Best known for her Virgin River series, Carr’s recent books are set in small town Colorado. Leigh is a doctor who meets Rob when she stitches his son Sean’s hand. Rob’s older son Finn is attracted to Maia, who’s facing a health crisis. Leigh’s Aunt Helen, a mystery writer and retired teacher, sells her Naperville house and comes to Sullivan’s Crossing for a long visit with Leigh, only to find a good friend in Sully. A multi-generational romance with considerable small-town charm and gorgeous Colorado scenery, this fourth book set in Sullivan’s Crossing is a quick, emotional, and very enjoyable read. The first book is What We Find, but it doesn’t need to be read first to enjoy The Best of Us. Readalike authors include Debbie Macomber and Kristan Higgins.

Brenda

 

Goodnight from London

Goodnight from London by Jennifer Robson

In June, 1940, Ruby Sutton, a young reporter in New York City, accepts an assignment to report on the war from London at Picture Weekly magazine. Ruby, as an American, brings a fresh perspective to stories of home front England and the Blitz, mentored by veteran photographer Mary Buchanan and editor Kaz. Ruby is befriended by Captain Bennett, who has a secret wartime job; a romance seems likely. Over the next few years, Ruby, raised in an orphanage, finds a new family and home in London. A very compelling read, there are naturally some poignant scenes, but this is more heartwarming than many novels set during the war. If you’re in the mood for an excellent historical novel with memorable characters, this is a sure bet. For more about Ruby, Kaz, and Bennett, read The Gown, which we’re discussing Tuesday night at the library. Readalikes include books by Jennifer Ryan, Lissa Evans, Beatriz Williams, and AJ Pearce.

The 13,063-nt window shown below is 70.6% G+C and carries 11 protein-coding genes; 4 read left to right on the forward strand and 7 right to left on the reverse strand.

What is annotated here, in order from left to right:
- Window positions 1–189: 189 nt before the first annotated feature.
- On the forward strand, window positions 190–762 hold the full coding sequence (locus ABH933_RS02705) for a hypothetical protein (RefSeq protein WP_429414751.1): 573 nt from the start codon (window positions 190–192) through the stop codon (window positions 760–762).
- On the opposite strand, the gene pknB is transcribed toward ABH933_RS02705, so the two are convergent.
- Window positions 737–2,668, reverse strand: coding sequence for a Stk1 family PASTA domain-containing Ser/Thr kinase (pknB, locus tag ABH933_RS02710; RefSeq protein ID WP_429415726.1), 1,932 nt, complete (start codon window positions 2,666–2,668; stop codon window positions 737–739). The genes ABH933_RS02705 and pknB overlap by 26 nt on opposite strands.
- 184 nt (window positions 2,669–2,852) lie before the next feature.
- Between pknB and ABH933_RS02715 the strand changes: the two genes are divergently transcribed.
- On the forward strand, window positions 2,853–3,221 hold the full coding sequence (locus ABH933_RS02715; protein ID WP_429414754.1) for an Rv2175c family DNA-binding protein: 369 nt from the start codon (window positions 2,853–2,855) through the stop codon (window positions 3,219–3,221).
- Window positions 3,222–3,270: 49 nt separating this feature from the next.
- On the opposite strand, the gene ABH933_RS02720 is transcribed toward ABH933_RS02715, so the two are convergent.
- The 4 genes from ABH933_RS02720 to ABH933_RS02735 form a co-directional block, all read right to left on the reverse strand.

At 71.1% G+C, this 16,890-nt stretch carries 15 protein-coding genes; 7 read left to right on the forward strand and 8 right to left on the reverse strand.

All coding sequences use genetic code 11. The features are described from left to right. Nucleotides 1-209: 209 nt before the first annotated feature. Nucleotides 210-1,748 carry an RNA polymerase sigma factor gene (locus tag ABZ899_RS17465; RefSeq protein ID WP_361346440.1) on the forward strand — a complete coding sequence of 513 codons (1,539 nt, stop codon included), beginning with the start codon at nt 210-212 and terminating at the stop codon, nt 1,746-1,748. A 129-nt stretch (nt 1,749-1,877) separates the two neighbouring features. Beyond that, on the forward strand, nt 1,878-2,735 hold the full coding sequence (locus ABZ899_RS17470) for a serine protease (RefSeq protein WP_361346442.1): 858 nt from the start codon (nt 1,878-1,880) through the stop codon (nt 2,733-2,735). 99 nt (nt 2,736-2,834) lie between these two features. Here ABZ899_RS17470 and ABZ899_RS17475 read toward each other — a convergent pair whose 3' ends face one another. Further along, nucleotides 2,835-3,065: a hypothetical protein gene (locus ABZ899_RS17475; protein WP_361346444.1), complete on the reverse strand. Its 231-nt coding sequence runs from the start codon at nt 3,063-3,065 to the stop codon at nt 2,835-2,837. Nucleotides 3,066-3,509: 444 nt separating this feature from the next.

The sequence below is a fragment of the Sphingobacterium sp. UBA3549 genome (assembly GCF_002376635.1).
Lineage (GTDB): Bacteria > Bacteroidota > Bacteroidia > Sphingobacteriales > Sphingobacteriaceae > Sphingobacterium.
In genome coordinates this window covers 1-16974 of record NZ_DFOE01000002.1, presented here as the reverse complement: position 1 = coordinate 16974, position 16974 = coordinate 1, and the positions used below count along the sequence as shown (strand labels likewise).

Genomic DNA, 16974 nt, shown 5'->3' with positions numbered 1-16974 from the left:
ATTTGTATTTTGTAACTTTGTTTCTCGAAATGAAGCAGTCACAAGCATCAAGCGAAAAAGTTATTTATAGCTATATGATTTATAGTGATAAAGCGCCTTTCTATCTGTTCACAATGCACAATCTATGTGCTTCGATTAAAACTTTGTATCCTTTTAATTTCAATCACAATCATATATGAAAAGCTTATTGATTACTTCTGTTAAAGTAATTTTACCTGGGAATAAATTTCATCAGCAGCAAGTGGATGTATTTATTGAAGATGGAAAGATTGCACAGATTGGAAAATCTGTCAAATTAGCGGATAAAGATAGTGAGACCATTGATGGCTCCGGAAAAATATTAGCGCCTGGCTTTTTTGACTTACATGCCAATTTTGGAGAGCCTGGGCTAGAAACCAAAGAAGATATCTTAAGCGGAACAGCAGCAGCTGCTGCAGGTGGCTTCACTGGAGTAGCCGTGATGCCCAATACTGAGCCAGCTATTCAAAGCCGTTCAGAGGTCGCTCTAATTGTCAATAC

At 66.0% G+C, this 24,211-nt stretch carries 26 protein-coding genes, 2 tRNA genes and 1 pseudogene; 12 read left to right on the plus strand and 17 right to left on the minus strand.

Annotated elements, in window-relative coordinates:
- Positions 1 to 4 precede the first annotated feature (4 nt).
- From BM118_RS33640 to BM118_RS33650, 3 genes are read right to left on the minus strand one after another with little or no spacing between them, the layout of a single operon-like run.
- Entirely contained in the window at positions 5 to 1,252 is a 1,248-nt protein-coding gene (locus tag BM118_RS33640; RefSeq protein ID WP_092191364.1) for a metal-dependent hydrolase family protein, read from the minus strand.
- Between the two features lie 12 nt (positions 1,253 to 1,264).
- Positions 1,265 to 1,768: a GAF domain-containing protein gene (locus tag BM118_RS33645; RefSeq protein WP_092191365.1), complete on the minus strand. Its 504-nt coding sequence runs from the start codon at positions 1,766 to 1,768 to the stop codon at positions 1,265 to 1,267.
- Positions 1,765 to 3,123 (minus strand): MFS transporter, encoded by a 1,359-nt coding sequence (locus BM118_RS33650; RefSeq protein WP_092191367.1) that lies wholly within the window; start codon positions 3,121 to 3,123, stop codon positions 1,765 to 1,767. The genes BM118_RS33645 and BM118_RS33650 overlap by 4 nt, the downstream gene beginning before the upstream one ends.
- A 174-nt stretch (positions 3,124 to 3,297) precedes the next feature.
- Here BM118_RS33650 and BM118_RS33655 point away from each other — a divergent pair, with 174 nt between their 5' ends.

Brenda

 

The Bookish Life of Nina Hill

The Bookish Life of Nina Hill by Abbi Waxman

Nina Hill is funny, smart, anxious, organized, and loves books. She’s also excellent company in this novel about a bookstore clerk in Los Angeles who finds out that her previously unknown father has mentioned her in his will and discovers a big, complicated family. When she’s not at a book club or competing in a trivia contest, Nina would rather be home, reading. Her other favorite activities include avoiding yoga class and planning her week, even if she doesn’t always follow her plan and scolds herself when she runs out of toilet paper. There is a cute guy on a rival trivia team, but it might be hard to work a date into her schedule, especially with new relatives to meet. Nina is also intense and likes to share random facts; this has gotten her trivia club in trouble. Numerous funny scenes add to the book’s appeal, including a woman trying to return a Jane Austen novel, her kids book club, and an ice cream fight outside the bookstore. Witty and heartwarming, I wanted the book to be longer, even after a satisfying conclusion. Her first book, The Garden of Small Beginnings, is also a good read, if not quite as funny.

Brenda

 

Evvie Drake Starts Over

Evvie Drake Starts Over by Linda Holmes

Except for weekly breakfasts with best friend Andy, young widow Evvie mostly stays in her house. Andy encourages Evvie to consider renting the apartment attached to her house to his friend Dean, a former major league pitcher. Evvie and Dean are attracted to each other, and I really enjoyed their interactions, complete with laugh-out-loud dialogue, especially when Evvie describes a cereal box race at the local minor league baseball park in coastal Maine and when Dean buys an old pinball game. Evvie wallows in misery a bit too much, especially as she was planning to leave her husband the day he died. Dean’s struggles to figure out what happened to his pitching career lead to an interesting agreement with Evvie: she won’t ask about his arm and he won’t ask about her husband. Overall, a charming first novel that’s full of heart and humor, not too predictable, and is a great summer read.
Brenda